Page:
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Editor's Choice – Trend-break in Abdominal Aortic Aneurysm Repair With Decreasing Surgical Workload
Uppsala University, Disciplinary Domain of Medicine and Pharmacy, Faculty of Medicine, Department of Surgical Sciences, Vascular Surgery.
Uppsala University, Disciplinary Domain of Medicine and Pharmacy, Faculty of Medicine, Department of Surgical Sciences, Vascular Surgery.
Uppsala University, Disciplinary Domain of Medicine and Pharmacy, Faculty of Medicine, Department of Surgical Sciences, Vascular Surgery.
2017 (English)In: European Journal of Vascular and Endovascular Surgery, ISSN 1078-5884, E-ISSN 1532-2165, Vol. 53, no 6, 811-819 p.Article in journal (Refereed) Published
Abstract [en]

Background: The epidemiology and management of abdominal aortic aneurysms (AAAs) has changed drastically in the past decades, with implementation of nationwide screening programs, introduction of endovascular repair (EVAR), and reduced prevalence of the disease. This report aims to assess recent trends in AAA repair epidemiology in Sweden in this context.

Methods: Primary AAA repairs registered in the nationwide Swedish Vascular Registry (Swedvasc) 1994-2014 were analyzed regarding patient characteristics, repair incidence, technique, and outcome. Four time periods were compared: 1994-1999, 2000-2004, 2005-2009, and 2010-2014.

Result: The incidence of intact AAA repair increased (18.4/100,000 1994-1999, 27.3/100,000 2010-2014, p < .001) predominantly among octogenarians (12.7/100,000 1994-1999, 36.0/100,000 2010-2014, p < .001). The utilization of EVAR increased (58% of all intact AAA repairs 2010-2014), especially among octogenarians (80% 2010-2014). During the last time period, however, the incidence of intact AAA repair stabilized, despite an increasing number of screening-detected AAAs operated on (19% in 2010-2014). Short-and long-term outcome after intact AAA repair continued to improve, most pronounced among octogenarians (30-day mortality 9% 1994-1999, 2% 2010-2014, p < .001). The incidence of ruptured AAA repair steadily decreased (9.2/100,000 1994-1999, 6.9/100,000 2010-2014, p < .001) and the use of EVAR for ruptures increased (30% in 2010-2014). The previously observed improvement of short-and long-term outcome after ruptured AAA repair (30-day mortality 38% 1994-1999, 28% 2010-2014, p < .001) stalled during the last time period. The overall 30-day mortality after ruptured AAA repair was 22% after EVAR versus 31% after open repair in 2010-2014. The corresponding mortality for octogenarians was 28% versus 42%.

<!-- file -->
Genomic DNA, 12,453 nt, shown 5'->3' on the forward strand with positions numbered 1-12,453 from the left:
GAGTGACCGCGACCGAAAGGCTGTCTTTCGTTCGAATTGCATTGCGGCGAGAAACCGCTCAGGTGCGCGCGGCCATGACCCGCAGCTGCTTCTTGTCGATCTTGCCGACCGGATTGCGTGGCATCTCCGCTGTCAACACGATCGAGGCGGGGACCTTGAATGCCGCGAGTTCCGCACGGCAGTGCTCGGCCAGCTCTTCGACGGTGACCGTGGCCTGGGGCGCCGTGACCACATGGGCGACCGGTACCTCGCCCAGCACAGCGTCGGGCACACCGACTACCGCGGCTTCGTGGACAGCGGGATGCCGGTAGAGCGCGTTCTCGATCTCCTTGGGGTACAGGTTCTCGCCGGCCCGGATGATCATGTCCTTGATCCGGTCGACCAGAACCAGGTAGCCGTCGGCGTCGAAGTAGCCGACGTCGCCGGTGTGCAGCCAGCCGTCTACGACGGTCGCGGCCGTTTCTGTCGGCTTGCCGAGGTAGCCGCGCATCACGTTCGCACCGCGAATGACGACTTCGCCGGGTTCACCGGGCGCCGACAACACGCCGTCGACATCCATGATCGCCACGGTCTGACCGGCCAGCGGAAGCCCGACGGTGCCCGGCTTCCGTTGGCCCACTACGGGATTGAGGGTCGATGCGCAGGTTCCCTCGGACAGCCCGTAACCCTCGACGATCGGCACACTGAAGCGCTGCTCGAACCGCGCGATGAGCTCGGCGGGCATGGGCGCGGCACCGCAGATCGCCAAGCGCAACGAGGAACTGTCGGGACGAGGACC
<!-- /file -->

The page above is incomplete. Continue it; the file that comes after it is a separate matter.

Conclusions: For the first time, a halt in intact AAA repair workload could be identified. This trend-break occurred despite continued increase in treatment of octogenarians and screening-detected aneurysms. Additionally, the ruptured AAA repair incidence continued to decrease. These findings, together with the sustained improvement in survival after AAA repair, may have important impact on planning of vascular surgical services.

Place, publisher, year, edition, pages
2017. Vol. 53, no 6, 811-819 p.
Keyword [en]
Abdominal aortic aneurysm, Rupture, Open repair, Endovascular aortic repair, Outcome
National Category
Surgery Cardiac and Cardiovascular Systems
Identifiers
URN: urn:nbn:se:uu:diva-329712DOI: 10.1016/j.ejvs.2017.02.031ISI: 000403518800011PubMedID: 28392057OAI: oai:DiVA.org:uu-329712DiVA: diva2:1146526
Available from: 2017-10-03 Created: 2017-10-03 Last updated: 2017-10-03Bibliographically approved

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